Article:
British journalist Geoff Barton attended a concert on May 8, 1979 featuring Iron Maiden, Samson and Angel Witch at London’s Bandwagon Heavy Metal Soundhouse – a modest venue that hosted semi-weekly gatherings for a few hundred regulars to bang their heads together along to unsigned bands and assorted records spun by emcee and radio DJ Neal Kay.

Barton’s review of this particular show, which emerged in the next issue of weekly music paper Sounds, carried the first known printed reference to the New Wave of British Heavy Metal. The term is believed to have been coined by the magazine's editor Alan Lewis, but Barton took a lead role in popularizing it – first via his ongoing coverage of the scene, and then as the founding editor of Kerrang!, the '80s heavy-metal bible.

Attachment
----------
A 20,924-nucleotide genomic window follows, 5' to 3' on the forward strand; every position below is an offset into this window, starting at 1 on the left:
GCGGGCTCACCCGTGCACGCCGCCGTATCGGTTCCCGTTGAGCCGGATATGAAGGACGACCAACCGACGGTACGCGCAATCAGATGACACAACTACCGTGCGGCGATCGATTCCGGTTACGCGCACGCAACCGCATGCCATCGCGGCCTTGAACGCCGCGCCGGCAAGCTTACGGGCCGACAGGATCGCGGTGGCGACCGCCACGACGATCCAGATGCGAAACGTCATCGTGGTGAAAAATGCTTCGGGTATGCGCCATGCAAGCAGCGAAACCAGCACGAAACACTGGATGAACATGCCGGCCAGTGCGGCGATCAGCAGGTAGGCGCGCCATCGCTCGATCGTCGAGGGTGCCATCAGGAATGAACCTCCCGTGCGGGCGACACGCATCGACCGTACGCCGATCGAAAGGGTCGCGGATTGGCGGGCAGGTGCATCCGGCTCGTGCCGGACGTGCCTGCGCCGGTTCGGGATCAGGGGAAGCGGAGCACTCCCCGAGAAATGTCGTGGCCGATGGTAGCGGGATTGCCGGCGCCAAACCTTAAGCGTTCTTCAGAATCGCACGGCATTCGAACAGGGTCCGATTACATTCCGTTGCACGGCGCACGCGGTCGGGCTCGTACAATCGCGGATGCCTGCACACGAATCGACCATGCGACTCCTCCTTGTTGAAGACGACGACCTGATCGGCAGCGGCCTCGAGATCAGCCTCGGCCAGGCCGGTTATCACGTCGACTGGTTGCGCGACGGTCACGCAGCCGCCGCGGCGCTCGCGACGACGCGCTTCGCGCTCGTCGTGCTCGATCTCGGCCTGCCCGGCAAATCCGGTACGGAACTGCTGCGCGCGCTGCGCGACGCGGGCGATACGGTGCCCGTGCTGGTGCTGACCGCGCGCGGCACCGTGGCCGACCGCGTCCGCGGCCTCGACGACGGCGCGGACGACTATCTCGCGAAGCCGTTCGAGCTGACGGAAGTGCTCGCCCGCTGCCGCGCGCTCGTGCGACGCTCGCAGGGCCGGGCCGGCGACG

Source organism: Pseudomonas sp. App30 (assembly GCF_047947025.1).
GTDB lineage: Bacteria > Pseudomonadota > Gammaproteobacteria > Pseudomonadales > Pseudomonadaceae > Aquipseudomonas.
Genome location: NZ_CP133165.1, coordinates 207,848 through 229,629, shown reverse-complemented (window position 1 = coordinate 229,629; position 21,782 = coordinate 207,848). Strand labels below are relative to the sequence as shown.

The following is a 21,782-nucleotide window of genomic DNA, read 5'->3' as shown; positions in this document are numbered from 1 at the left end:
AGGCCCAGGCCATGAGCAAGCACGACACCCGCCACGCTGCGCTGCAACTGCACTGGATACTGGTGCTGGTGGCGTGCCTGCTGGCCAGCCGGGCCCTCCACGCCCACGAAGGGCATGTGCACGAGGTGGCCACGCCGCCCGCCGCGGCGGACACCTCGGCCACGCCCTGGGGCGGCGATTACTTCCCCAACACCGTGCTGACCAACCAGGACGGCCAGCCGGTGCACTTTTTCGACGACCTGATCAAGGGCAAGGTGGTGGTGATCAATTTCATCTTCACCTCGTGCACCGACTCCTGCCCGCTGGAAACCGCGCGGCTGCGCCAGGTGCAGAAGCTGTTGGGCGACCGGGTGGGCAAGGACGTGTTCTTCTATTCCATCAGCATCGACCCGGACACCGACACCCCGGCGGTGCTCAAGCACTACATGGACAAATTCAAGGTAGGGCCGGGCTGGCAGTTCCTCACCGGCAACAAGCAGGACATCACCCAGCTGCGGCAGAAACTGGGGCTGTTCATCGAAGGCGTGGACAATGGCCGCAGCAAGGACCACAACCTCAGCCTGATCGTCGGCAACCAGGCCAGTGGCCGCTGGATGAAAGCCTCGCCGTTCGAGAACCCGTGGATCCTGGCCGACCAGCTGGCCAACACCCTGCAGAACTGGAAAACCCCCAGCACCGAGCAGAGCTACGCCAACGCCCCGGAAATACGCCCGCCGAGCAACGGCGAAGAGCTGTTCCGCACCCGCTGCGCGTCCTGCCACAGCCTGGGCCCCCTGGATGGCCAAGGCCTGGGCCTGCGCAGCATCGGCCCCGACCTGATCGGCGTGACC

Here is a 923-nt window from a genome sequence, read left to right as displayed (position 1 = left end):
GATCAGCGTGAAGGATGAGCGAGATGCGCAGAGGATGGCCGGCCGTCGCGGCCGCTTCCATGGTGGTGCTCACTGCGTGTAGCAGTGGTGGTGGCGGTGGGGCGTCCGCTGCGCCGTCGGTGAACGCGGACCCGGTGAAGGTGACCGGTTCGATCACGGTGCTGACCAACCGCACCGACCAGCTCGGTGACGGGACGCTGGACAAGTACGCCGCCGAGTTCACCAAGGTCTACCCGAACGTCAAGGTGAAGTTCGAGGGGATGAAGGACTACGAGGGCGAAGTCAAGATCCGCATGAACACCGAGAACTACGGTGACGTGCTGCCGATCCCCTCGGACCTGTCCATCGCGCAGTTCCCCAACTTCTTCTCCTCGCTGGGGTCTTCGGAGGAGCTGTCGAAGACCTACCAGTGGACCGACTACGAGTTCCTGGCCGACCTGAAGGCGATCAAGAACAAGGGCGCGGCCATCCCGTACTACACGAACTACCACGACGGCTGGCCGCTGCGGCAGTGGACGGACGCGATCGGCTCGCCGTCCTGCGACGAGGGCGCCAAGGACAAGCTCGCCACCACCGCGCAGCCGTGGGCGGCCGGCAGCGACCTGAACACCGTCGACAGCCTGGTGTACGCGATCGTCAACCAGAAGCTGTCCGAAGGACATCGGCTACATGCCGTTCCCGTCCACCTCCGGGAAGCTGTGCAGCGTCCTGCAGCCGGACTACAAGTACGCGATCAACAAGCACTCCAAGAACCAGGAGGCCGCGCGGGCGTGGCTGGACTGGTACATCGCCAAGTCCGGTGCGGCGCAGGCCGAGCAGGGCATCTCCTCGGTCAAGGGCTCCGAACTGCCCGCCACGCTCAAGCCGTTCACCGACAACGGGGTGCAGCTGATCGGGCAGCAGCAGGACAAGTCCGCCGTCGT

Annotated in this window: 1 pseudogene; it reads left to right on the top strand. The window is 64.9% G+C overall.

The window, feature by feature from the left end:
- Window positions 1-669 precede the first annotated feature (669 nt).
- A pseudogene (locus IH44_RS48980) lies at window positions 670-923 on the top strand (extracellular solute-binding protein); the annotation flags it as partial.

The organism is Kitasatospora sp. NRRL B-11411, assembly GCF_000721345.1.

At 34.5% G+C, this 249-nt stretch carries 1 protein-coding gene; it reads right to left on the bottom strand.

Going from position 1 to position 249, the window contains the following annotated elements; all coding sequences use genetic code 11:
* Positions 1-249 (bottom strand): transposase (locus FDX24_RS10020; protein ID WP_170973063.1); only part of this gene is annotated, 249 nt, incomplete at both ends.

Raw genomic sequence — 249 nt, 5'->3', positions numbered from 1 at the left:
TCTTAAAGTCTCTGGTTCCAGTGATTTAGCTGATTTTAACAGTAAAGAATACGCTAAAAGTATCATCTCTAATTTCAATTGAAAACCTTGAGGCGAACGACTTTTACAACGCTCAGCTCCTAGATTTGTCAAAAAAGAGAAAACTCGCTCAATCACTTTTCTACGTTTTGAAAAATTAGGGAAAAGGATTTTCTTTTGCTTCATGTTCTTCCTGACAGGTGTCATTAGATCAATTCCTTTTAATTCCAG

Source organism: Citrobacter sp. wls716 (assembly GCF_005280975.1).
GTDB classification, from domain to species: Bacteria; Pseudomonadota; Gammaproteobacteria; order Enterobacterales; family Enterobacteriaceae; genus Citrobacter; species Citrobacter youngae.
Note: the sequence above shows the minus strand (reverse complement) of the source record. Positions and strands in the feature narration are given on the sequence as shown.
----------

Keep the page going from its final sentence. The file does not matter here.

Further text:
Of course, the New Wave of British Heavy Metal (or NWOBHM, for short) wasn’t born fully formed and clad in denim, leather, and studded bullet belts on that specific night. Rather, it was gradually fostered in a scattered, informal fashion over the years by countless bands playing countless tiny clubs spread throughout the United Kingdom – with more of them long lost than found by historical record.

And yet, that pivotal association between words and music proved to be one the turning points in the history of heavy metal, the catalyst necessary to simultaneously revitalize and finally establish a musical style so widely vilified by critics that even some of its founding fathers – Black Sabbath, Led Zeppelin, Deep Purple, etc. – were reluctant to accept it, never mind embrace it.